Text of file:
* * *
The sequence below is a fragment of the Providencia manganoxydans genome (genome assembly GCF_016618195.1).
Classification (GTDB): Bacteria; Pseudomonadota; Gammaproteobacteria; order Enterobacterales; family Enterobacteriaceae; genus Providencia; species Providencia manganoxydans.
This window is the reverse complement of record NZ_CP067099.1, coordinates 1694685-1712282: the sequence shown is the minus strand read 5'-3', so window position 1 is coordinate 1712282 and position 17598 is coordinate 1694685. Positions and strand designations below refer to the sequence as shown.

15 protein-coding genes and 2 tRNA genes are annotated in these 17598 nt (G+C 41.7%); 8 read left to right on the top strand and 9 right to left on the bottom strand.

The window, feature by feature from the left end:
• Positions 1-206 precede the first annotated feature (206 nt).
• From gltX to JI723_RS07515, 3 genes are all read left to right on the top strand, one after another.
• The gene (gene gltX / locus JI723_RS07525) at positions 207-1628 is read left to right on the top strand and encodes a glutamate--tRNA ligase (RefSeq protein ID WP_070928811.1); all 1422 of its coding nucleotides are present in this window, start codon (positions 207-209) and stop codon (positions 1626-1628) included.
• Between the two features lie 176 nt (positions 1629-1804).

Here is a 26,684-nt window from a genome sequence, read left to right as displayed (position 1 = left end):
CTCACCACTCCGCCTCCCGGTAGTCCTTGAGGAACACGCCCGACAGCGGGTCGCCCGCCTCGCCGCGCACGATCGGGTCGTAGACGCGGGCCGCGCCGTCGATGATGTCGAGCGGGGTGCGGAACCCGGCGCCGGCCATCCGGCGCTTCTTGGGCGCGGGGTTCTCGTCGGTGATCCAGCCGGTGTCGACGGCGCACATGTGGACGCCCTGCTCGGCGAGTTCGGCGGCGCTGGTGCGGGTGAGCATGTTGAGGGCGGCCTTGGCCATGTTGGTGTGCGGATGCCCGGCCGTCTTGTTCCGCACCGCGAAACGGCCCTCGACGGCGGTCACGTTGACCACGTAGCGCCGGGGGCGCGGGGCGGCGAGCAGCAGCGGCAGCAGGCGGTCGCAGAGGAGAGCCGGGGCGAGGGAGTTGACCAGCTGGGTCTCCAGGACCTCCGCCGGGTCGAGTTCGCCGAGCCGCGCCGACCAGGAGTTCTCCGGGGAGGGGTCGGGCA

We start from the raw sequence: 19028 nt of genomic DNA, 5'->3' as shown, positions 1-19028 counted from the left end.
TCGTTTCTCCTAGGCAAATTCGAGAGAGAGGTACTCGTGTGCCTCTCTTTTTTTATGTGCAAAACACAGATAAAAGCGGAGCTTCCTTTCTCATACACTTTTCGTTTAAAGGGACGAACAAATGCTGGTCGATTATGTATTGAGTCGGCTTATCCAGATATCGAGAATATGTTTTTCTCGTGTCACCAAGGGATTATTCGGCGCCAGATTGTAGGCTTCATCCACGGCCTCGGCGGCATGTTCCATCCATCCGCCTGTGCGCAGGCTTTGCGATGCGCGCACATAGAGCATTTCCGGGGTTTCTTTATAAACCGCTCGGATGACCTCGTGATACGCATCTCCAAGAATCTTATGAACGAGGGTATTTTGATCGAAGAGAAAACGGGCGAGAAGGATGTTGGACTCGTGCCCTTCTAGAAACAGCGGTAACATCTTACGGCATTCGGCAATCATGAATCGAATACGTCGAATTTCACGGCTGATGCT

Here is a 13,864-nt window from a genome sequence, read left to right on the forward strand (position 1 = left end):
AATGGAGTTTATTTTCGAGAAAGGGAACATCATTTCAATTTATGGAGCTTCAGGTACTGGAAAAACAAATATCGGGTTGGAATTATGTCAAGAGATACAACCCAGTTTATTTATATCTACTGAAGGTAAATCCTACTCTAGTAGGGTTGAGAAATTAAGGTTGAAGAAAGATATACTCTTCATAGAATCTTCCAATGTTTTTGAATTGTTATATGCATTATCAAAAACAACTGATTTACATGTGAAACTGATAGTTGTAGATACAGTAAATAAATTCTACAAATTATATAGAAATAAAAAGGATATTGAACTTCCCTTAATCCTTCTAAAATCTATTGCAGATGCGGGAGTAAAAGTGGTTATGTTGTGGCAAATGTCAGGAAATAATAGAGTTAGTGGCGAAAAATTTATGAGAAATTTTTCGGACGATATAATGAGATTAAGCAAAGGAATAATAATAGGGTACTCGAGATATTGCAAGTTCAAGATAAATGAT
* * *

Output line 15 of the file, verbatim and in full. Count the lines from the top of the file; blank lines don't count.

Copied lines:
AATGGAGTTTATTTTCGAGAAAGGGAACATCATTTCAATTTATGGAGCTTCAGGTACTGGAAAAACAAATATCGGGTTGGAATTATGTCAAGAGATACAACCCAGTTTATTTATATCTACTGAAGGTAAATCCTACTCTAGTAGGGTTGAGAAATTAAGGTTGAAGAAAGATATACTCTTCATAGAATCTTCCAATGTTTTTGAATTGTTATATGCATTATCAAAAACAACTGATTTACATGTGAAACTGATAGTTGTAGATACAGTAAATAAATTCTACAAATTATATAGAAATAAAAAGGATATTGAACTTCCCTTAATCCTTCTAAAATCTATTGCAGATGCGGGAGTAAAAGTGGTTATGTTGTGGCAAATGTCAGGAAATAATAGAGTTAGTGGCGAAAAATTTATGAGAAATTTTTCGGACGATATAATGAGATTAAGCAAAGGAATAATAATAGGGTACTCGAGATATTGCAAGTTCAAGATAAATGAT